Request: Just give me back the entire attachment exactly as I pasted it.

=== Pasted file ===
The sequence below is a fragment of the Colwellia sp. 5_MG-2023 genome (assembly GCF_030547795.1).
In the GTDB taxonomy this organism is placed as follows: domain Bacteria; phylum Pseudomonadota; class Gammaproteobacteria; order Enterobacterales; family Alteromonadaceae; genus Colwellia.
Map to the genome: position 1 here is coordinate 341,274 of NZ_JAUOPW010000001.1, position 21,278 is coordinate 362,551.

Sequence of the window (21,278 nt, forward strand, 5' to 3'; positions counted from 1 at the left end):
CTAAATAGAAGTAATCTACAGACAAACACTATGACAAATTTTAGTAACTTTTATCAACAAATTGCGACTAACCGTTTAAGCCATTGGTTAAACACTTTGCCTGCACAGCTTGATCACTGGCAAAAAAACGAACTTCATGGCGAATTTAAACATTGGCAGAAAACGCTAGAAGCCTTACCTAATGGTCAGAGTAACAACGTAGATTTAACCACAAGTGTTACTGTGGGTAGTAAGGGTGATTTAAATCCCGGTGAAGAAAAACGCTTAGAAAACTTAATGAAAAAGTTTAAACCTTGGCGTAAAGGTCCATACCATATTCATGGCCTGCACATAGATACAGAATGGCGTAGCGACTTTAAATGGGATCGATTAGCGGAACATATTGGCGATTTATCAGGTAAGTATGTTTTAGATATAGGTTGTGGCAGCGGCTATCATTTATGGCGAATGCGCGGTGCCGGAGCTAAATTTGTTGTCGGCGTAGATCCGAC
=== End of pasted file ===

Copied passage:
The sequence below is a fragment of the Colwellia sp. 5_MG-2023 genome (assembly GCF_030547795.1).
In the GTDB taxonomy this organism is placed as follows: domain Bacteria; phylum Pseudomonadota; class Gammaproteobacteria; order Enterobacterales; family Alteromonadaceae; genus Colwellia.
Map to the genome: position 1 here is coordinate 341,274 of NZ_JAUOPW010000001.1, position 21,278 is coordinate 362,551.

Sequence of the window (21,278 nt, forward strand, 5' to 3'; positions counted from 1 at the left end):
CTAAATAGAAGTAATCTACAGACAAACACTATGACAAATTTTAGTAACTTTTATCAACAAATTGCGACTAACCGTTTAAGCCATTGGTTAAACACTTTGCCTGCACAGCTTGATCACTGGCAAAAAAACGAACTTCATGGCGAATTTAAACATTGGCAGAAAACGCTAGAAGCCTTACCTAATGGTCAGAGTAACAACGTAGATTTAACCACAAGTGTTACTGTGGGTAGTAAGGGTGATTTAAATCCCGGTGAAGAAAAACGCTTAGAAAACTTAATGAAAAAGTTTAAACCTTGGCGTAAAGGTCCATACCATATTCATGGCCTGCACATAGATACAGAATGGCGTAGCGACTTTAAATGGGATCGATTAGCGGAACATATTGGCGATTTATCAGGTAAGTATGTTTTAGATATAGGTTGTGGCAGCGGCTATCATTTATGGCGAATGCGCGGTGCCGGAGCTAAATTTGTTGTCGGCGTAGATCCGAC